Ann Hayhurst was my great-great-great-grandmother. Born 8 January 1841 at No. 8 Le Grand Place, Lambeth, of James and Ann (formerly Tungate) Hayhurst, Ann was their first child.
Interestingly, they didn’t marry until 4 October 1846 but that’s another saga! The 1841 census records both James and Ann as Hayhurst, living with her parents, Robert and Elizabeth Tungate, at 8 Le Grand Place, Waterloo Road, with many of her siblings and their newborn daughter, Ann aged just 4 months. James’ occupation is stated as ‘bookbinder’.
Kingshead Court in 1851 shows a vast increase in numbers in the Hayhurst family – six children of James and Ann: James 9, Ann 10, Stephen 5, Alfred 4, Eliza 2 and Robert 8 months. James must have been working very long hours as a book edge gilder to earn enough to support his family. A further three children were born in the next decade and the Hayhurst family moved to 10 Dean Street, Holborn – a property which was subsequently the residence of many of the Hayhurst family throughout the nineteenth century. Dean Street is a street in Soho, central London, running between Oxford Street to the north and Shaftesbury Avenue to the south and Wikipedia provides some interesting snippets of history about the road from Mozart recitals at No. 21, to the acting career of Charles Dickens!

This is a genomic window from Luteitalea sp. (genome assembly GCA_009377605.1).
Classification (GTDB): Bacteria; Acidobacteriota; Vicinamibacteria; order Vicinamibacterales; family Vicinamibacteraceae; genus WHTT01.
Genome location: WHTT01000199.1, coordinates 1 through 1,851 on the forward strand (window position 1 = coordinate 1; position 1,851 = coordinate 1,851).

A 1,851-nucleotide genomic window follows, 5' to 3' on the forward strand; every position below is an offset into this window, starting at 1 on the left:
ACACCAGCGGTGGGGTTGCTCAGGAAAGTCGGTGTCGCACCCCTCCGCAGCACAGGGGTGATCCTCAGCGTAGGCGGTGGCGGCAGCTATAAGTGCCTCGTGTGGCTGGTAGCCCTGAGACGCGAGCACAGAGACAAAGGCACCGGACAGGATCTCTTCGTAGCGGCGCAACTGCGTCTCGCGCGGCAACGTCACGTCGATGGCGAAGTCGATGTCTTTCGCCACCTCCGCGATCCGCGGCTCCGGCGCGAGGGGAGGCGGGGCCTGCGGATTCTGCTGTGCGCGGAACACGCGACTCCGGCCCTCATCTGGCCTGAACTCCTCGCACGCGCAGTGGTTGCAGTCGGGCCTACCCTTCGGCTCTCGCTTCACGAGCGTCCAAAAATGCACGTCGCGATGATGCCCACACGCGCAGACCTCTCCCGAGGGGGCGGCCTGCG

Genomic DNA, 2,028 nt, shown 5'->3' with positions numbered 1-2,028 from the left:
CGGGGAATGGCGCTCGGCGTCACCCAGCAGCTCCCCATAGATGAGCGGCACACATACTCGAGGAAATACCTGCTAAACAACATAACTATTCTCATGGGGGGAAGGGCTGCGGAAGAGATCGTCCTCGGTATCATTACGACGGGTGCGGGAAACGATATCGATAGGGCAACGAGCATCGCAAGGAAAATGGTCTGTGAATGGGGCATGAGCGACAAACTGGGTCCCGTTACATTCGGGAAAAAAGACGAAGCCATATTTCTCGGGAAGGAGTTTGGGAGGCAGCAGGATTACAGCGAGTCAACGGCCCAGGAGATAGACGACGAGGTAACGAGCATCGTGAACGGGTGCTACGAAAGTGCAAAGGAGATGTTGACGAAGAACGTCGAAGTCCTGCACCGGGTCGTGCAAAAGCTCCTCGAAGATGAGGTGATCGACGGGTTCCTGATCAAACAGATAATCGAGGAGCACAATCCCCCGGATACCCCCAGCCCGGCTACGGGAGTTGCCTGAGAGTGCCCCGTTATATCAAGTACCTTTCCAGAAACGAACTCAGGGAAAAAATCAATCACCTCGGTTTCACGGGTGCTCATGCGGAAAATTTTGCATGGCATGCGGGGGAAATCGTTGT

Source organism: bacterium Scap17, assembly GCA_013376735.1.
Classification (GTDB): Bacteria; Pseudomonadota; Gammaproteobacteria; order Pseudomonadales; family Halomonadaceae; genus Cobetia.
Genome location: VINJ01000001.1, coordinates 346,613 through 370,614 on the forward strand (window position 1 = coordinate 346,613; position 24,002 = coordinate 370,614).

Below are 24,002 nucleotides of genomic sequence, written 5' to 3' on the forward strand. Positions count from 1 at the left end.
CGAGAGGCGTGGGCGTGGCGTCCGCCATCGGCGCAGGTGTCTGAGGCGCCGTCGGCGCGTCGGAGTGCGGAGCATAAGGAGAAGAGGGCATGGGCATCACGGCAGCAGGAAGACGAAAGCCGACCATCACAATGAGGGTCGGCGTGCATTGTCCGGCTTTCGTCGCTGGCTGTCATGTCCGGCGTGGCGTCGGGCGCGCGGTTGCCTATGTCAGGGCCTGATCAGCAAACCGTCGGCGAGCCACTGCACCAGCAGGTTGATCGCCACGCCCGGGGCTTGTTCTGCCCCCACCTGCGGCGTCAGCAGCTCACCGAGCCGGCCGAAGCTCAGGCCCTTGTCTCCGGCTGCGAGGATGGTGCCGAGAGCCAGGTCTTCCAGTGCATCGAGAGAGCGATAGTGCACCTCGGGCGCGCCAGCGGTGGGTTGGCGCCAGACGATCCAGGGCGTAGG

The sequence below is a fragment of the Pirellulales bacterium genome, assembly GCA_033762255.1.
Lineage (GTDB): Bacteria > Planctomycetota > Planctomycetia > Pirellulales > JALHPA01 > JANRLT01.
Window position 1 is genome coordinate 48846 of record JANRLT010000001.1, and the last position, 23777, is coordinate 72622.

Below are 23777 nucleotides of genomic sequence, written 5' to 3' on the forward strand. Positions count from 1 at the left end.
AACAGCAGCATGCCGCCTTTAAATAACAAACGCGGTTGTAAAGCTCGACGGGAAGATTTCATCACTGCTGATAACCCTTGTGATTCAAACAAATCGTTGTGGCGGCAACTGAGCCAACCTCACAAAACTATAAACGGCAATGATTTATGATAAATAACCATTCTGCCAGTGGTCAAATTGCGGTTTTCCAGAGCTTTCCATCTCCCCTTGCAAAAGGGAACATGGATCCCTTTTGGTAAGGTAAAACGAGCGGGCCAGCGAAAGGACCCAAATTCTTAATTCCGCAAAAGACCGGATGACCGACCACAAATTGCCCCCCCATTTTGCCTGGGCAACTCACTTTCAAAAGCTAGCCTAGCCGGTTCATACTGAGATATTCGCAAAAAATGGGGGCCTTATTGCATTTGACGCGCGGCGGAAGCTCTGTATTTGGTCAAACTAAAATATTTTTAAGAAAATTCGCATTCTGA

Ann Hayhurst married James Robert Leonard Fielder on 25 December 1864 at Lambeth St Mary and Ann’s brother, Alfred Hayhurst, married Elizabeth Sarah Fielder, James’ sister, on 12 February 1871 at Holborn St Andrew. James Hayhurst (junior) married Clara Martha Hepworth on 16 September 1866 and Richard Claridge married Jessie Hayhurst on 19 September 1876 in St Sepulchre, providing historians with an interesting residency at 10 Dean Street in 1881 (RG11/375/24/42):
You’d think the property was something of a mansion. Well, it is a four-storey building, now the home of Pizza Express!
Numerous members of the Hayhurst family went into the book binding trade – as did Ann Hayhurst’s children through her marriage with James Robert Leonard Fielder – though I wonder which book binder they worked for. Anyone know of a good place to search for such information? I’d love to know more about the working lives of the Hayhurst family and why so many of them lived at 10 Dean Street for much of the latter part of the nineteenth century….